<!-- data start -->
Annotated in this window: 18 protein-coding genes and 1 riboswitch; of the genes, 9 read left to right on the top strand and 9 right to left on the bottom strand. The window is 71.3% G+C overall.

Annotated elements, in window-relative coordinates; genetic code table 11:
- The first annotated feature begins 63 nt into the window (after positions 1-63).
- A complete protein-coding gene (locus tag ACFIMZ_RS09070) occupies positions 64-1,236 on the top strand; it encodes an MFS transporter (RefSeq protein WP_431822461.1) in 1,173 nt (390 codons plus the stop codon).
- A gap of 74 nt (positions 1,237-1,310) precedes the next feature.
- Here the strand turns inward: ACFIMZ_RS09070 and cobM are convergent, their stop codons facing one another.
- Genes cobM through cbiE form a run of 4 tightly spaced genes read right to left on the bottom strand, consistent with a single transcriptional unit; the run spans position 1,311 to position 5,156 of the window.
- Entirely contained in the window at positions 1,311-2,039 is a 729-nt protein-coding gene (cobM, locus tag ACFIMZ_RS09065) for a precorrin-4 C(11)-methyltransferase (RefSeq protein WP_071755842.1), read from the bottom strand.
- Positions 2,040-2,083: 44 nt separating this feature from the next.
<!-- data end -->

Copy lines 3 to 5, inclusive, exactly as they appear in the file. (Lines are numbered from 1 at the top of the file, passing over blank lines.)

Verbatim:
- The first annotated feature begins 63 nt into the window (after positions 1-63).
- A complete protein-coding gene (locus tag ACFIMZ_RS09070) occupies positions 64-1,236 on the top strand; it encodes an MFS transporter (RefSeq protein WP_431822461.1) in 1,173 nt (390 codons plus the stop codon).
- A gap of 74 nt (positions 1,237-1,310) precedes the next feature.